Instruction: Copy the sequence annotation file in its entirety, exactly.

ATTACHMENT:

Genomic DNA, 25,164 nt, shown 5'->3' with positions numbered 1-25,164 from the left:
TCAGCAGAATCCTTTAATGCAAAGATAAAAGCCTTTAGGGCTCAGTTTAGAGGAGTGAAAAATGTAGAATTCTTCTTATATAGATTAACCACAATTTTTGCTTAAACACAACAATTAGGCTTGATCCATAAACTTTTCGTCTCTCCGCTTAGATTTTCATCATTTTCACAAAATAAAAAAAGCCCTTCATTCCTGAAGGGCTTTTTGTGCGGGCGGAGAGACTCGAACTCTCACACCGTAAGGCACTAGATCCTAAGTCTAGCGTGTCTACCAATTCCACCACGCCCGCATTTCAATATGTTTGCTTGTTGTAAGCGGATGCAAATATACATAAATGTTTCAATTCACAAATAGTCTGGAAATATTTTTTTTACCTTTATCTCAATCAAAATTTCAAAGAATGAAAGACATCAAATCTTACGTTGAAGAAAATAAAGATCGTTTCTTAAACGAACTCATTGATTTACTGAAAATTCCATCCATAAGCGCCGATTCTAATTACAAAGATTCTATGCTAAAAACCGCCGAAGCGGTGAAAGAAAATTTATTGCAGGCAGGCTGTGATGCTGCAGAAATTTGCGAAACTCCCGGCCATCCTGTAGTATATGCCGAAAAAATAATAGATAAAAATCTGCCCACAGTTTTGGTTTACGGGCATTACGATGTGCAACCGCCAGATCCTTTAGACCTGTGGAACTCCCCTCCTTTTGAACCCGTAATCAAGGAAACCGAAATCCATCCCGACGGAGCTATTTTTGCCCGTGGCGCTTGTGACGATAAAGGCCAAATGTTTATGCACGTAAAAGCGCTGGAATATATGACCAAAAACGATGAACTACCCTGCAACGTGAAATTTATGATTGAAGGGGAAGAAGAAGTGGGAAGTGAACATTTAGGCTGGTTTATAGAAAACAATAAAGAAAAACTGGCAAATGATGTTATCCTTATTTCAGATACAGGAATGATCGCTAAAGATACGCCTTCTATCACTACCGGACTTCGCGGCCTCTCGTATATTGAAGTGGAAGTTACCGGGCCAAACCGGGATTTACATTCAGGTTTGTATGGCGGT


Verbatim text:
Genomic DNA, 25,164 nt, shown 5'->3' with positions numbered 1-25,164 from the left:
TCAGCAGAATCCTTTAATGCAAAGATAAAAGCCTTTAGGGCTCAGTTTAGAGGAGTGAAAAATGTAGAATTCTTCTTATATAGATTAACCACAATTTTTGCTTAAACACAACAATTAGGCTTGATCCATAAACTTTTCGTCTCTCCGCTTAGATTTTCATCATTTTCACAAAATAAAAAAAGCCCTTCATTCCTGAAGGGCTTTTTGTGCGGGCGGAGAGACTCGAACTCTCACACCGTAAGGCACTAGATCCTAAGTCTAGCGTGTCTACCAATTCCACCACGCCCGCATTTCAATATGTTTGCTTGTTGTAAGCGGATGCAAATATACATAAATGTTTCAATTCACAAATAGTCTGGAAATATTTTTTTTACCTTTATCTCAATCAAAATTTCAAAGAATGAAAGACATCAAATCTTACGTTGAAGAAAATAAAGATCGTTTCTTAAACGAACTCATTGATTTACTGAAAATTCCATCCATAAGCGCCGATTCTAATTACAAAGATTCTATGCTAAAAACCGCCGAAGCGGTGAAAGAAAATTTATTGCAGGCAGGCTGTGATGCTGCAGAAATTTGCGAAACTCCCGGCCATCCTGTAGTATATGCCGAAAAAATAATAGATAAAAATCTGCCCACAGTTTTGGTTTACGGGCATTACGATGTGCAACCGCCAGATCCTTTAGACCTGTGGAACTCCCCTCCTTTTGAACCCGTAATCAAGGAAACCGAAATCCATCCCGACGGAGCTATTTTTGCCCGTGGCGCTTGTGACGATAAAGGCCAAATGTTTATGCACGTAAAAGCGCTGGAATATATGACCAAAAACGATGAACTACCCTGCAACGTGAAATTTATGATTGAAGGGGAAGAAGAAGTGGGAAGTGAACATTTAGGCTGGTTTATAGAAAACAATAAAGAAAAACTGGCAAATGATGTTATCCTTATTTCAGATACAGGAATGATCGCTAAAGATACGCCTTCTATCACTACCGGACTTCGCGGCCTCTCGTATATTGAAGTGGAAGTTACCGGGCCAAACCGGGATTTACATTCAGGTTTGTATGGCGGT